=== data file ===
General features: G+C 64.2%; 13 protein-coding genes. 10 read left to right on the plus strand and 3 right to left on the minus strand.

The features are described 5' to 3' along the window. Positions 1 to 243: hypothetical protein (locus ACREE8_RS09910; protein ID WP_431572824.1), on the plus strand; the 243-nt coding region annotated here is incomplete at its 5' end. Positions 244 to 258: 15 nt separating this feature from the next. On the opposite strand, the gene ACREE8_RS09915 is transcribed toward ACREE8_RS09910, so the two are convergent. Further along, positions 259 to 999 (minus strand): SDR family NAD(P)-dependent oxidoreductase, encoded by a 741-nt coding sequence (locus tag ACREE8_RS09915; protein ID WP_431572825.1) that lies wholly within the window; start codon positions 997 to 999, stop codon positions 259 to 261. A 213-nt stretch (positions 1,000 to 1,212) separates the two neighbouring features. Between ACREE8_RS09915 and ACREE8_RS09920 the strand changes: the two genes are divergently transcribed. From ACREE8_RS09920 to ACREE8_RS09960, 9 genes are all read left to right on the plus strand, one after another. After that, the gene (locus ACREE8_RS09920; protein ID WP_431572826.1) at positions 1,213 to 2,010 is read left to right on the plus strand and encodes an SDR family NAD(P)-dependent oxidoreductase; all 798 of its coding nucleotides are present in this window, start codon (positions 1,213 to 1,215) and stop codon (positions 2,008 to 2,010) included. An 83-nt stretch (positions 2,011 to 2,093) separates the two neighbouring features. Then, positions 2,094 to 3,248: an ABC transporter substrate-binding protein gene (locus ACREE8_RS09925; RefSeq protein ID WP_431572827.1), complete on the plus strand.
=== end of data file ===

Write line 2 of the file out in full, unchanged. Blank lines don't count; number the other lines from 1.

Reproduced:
The features are described 5' to 3' along the window. Positions 1 to 243: hypothetical protein (locus ACREE8_RS09910; protein ID WP_431572824.1), on the plus strand; the 243-nt coding region annotated here is incomplete at its 5' end. Positions 244 to 258: 15 nt separating this feature from the next. On the opposite strand, the gene ACREE8_RS09915 is transcribed toward ACREE8_RS09910, so the two are convergent. Further along, positions 259 to 999 (minus strand): SDR family NAD(P)-dependent oxidoreductase, encoded by a 741-nt coding sequence (locus tag ACREE8_RS09915; protein ID WP_431572825.1) that lies wholly within the window; start codon positions 997 to 999, stop codon positions 259 to 261. A 213-nt stretch (positions 1,000 to 1,212) separates the two neighbouring features. Between ACREE8_RS09915 and ACREE8_RS09920 the strand changes: the two genes are divergently transcribed. From ACREE8_RS09920 to ACREE8_RS09960, 9 genes are all read left to right on the plus strand, one after another. After that, the gene (locus ACREE8_RS09920; protein ID WP_431572826.1) at positions 1,213 to 2,010 is read left to right on the plus strand and encodes an SDR family NAD(P)-dependent oxidoreductase; all 798 of its coding nucleotides are present in this window, start codon (positions 1,213 to 1,215) and stop codon (positions 2,008 to 2,010) included. An 83-nt stretch (positions 2,011 to 2,093) separates the two neighbouring features. Then, positions 2,094 to 3,248: an ABC transporter substrate-binding protein gene (locus ACREE8_RS09925; RefSeq protein ID WP_431572827.1), complete on the plus strand.